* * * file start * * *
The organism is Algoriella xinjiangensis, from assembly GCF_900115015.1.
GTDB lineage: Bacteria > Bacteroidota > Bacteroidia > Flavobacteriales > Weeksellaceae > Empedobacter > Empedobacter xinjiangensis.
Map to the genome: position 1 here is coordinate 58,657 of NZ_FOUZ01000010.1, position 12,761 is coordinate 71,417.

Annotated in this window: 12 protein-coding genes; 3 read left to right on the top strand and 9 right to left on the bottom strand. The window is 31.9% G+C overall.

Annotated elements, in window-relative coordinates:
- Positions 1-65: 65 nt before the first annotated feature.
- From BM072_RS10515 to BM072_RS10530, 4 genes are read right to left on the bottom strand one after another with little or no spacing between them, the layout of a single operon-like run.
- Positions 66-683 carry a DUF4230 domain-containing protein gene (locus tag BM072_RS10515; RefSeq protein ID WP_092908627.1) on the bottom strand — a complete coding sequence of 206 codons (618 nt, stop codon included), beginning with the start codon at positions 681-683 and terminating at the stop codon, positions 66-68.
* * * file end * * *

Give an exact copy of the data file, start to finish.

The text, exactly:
The organism is Algoriella xinjiangensis, from assembly GCF_900115015.1.
GTDB lineage: Bacteria > Bacteroidota > Bacteroidia > Flavobacteriales > Weeksellaceae > Empedobacter > Empedobacter xinjiangensis.
Map to the genome: position 1 here is coordinate 58,657 of NZ_FOUZ01000010.1, position 12,761 is coordinate 71,417.

Annotated in this window: 12 protein-coding genes; 3 read left to right on the top strand and 9 right to left on the bottom strand. The window is 31.9% G+C overall.

Annotated elements, in window-relative coordinates:
- Positions 1-65: 65 nt before the first annotated feature.
- From BM072_RS10515 to BM072_RS10530, 4 genes are read right to left on the bottom strand one after another with little or no spacing between them, the layout of a single operon-like run.
- Positions 66-683 carry a DUF4230 domain-containing protein gene (locus tag BM072_RS10515; RefSeq protein ID WP_092908627.1) on the bottom strand — a complete coding sequence of 206 codons (618 nt, stop codon included), beginning with the start codon at positions 681-683 and terminating at the stop codon, positions 66-68.